Twitter Feed to Apache Hive using Apache Flume - vulabvulab

Posted on 29 April 2017 by Srinivas Nelakuditi

Twitter Feed to Apache Hive using Apache Flume

Step 1: CREATE Folder in HDFS to load Tweet Data from Twitter

Create a folder in HDFS
hadoop fs -mkdir /demo/tweets

Step 2: Configure Flume by creating a Flume Configuration file with source, sink and channel

NOTE: Please get your own credentials for twitter by registering at twitter.com as a developer. Replace the xxxxxxxxxxx in the configuration below with your own credentials.

Create a file called twitter.conf with the following contents

TwitterAgent.sources = Twitter
TwitterAgent.channels = MemChannel
TwitterAgent.sinks = HDFS

# Describing/Configuring the source
TwitterAgent.sources.Twitter.type = org.apache.flume.source.twitter.TwitterSource

TwitterAgent.sources.Twitter.consumerKey=xxxxxxxxxxx
TwitterAgent.sources.Twitter.consumerSecret=xxxxxxxxxxx
TwitterAgent.sources.Twitter.accessToken=xxxxxxxxxxx
TwitterAgent.sources.Twitter.accessTokenSecret=xxxxxxxxxxx
TwitterAgent.sources.Twitter.keywords=hadoop, spark, apache spark, java, unix, linux, tesla, trump
# Describing/Configuring the sink

TwitterAgent.sources.Twitter.keywords= Vulab,BigData,Apache Spark, Spark Streaming,Data Science

TwitterAgent.sinks.HDFS.channel=MemChannel
TwitterAgent.sinks.HDFS.type=hdfs
TwitterAgent.sinks.HDFS.hdfs.path=hdfs://sandbox.hortonworks.com:8020/demo/tweets
TwitterAgent.sinks.HDFS.hdfs.fileType=DataStream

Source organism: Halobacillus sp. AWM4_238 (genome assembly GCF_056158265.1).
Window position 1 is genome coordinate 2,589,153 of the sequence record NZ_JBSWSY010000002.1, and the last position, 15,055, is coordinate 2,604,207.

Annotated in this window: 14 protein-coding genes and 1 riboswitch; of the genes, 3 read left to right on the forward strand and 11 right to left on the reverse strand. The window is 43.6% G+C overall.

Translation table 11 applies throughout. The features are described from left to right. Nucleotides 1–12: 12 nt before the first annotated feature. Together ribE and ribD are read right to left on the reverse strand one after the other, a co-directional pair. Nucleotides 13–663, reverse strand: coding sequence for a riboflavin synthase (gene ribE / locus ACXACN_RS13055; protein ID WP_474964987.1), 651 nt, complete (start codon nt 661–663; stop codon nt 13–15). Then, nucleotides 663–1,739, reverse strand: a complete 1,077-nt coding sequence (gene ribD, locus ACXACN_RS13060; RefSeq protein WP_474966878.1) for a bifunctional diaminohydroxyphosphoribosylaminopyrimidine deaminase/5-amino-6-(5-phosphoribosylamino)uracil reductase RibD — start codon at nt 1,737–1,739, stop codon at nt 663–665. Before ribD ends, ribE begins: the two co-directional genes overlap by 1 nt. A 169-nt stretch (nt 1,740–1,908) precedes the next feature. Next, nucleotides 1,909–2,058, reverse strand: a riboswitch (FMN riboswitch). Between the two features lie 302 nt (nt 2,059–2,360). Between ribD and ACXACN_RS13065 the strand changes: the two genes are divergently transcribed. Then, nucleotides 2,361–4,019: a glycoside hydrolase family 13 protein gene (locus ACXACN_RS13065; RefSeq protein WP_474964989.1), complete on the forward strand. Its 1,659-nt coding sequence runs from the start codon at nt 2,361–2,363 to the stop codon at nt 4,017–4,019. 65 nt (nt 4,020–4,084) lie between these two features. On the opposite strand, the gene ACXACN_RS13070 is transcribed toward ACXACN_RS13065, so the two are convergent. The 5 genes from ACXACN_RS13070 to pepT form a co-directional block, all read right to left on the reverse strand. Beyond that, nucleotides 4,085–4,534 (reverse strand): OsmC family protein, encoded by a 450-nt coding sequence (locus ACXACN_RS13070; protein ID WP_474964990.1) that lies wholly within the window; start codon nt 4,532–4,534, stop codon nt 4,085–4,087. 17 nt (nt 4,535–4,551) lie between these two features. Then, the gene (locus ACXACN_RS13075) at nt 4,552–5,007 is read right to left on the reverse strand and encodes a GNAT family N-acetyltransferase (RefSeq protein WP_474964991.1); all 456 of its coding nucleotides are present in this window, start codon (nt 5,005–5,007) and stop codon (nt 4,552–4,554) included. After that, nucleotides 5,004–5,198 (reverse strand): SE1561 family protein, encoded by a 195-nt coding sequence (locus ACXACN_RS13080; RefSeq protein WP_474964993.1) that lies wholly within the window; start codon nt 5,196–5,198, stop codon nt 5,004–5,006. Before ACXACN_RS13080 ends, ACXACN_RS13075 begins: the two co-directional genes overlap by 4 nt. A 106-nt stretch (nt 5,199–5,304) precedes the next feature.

TwitterAgent.sinks.HDFS.hdfs.writeformat=Text
TwitterAgent.sinks.HDFS.hdfs.batchSize=1000
TwitterAgent.sinks.HDFS.hdfs.rollSize=0
TwitterAgent.sinks.HDFS.hdfs.rollCount=10000
TwitterAgent.sinks.HDFS.hdfs.rollInterval=600

TwitterAgent.channels.MemChannel.type=memory
TwitterAgent.channels.MemChannel.capacity=10000
TwitterAgent.channels.MemChannel.transactionCapacity=1000

TwitterAgent.sources.Twitter.channels = MemChannel
TwitterAgent.sinks.HDFS.channel = MemChannel

 

Step 3: Start Flume Agent to load data from Twitter feed to HDFS Folder

Execute flume

flume-ng agent -n TwitterAgent -f twitter.conf

 

Step 4: Analyze the data in HDFS Folder

After a few minutes you should have tweet data populated in HDFS folder /demo/tweets

Step 5:

Analyze the tweet files stored under /demo/tweets in HDFS

[root@sandbox ~]# hadoop fs -ls /demo/tweets
Found 10 items
-rw-r–r–   1 root hdfs    1151525 2017-04-29 22:02 /demo/tweets/FlumeData.1493503276896
-rw-r–r–   1 root hdfs     980837 2017-04-29 22:03 /demo/tweets/FlumeData.1493503337957
-rw-r–r–   1 root hdfs     991589 2017-04-29 22:04 /demo/tweets/FlumeData.1493503398855
-rw-r–r–   1 root hdfs    1002683 2017-04-29 22:05 /demo/tweets/FlumeData.1493503459830
-rw-r–r–   1 root hdfs     947843 2017-04-29 22:06 /demo/tweets/FlumeData.1493503519964
-rw-r–r–   1 root hdfs     969875 2017-04-29 22:07 /demo/tweets/FlumeData.1493503580889
-rw-r–r–   1 root hdfs     927216 2017-04-29 22:08 /demo/tweets/FlumeData.1493503641935
-rw-r–r–   1 root hdfs     978663 2017-04-29 22:09 /demo/tweets/FlumeData.1493503702912
-rw-r–r–   1 root hdfs     972084 2017-04-29 22:10 /demo/tweets/FlumeData.1493503763948
-rw-r–r–   1 root hdfs     696234 2017-04-29 22:11 /demo/tweets/FlumeData.1493503825045

 

NOTE: Flume is a good tool to get tweets from twitter to HDFS. But we suggest using HDF or Apache NIFI for loading tweets from twitter to HDFS or Hive for analytics. You can read more about NIFI here.

 

Enjoy your coding. If you would like to have Vulab’s BigData team to work for you or if you want to get trained by us. Please contact us for Hadoop Training

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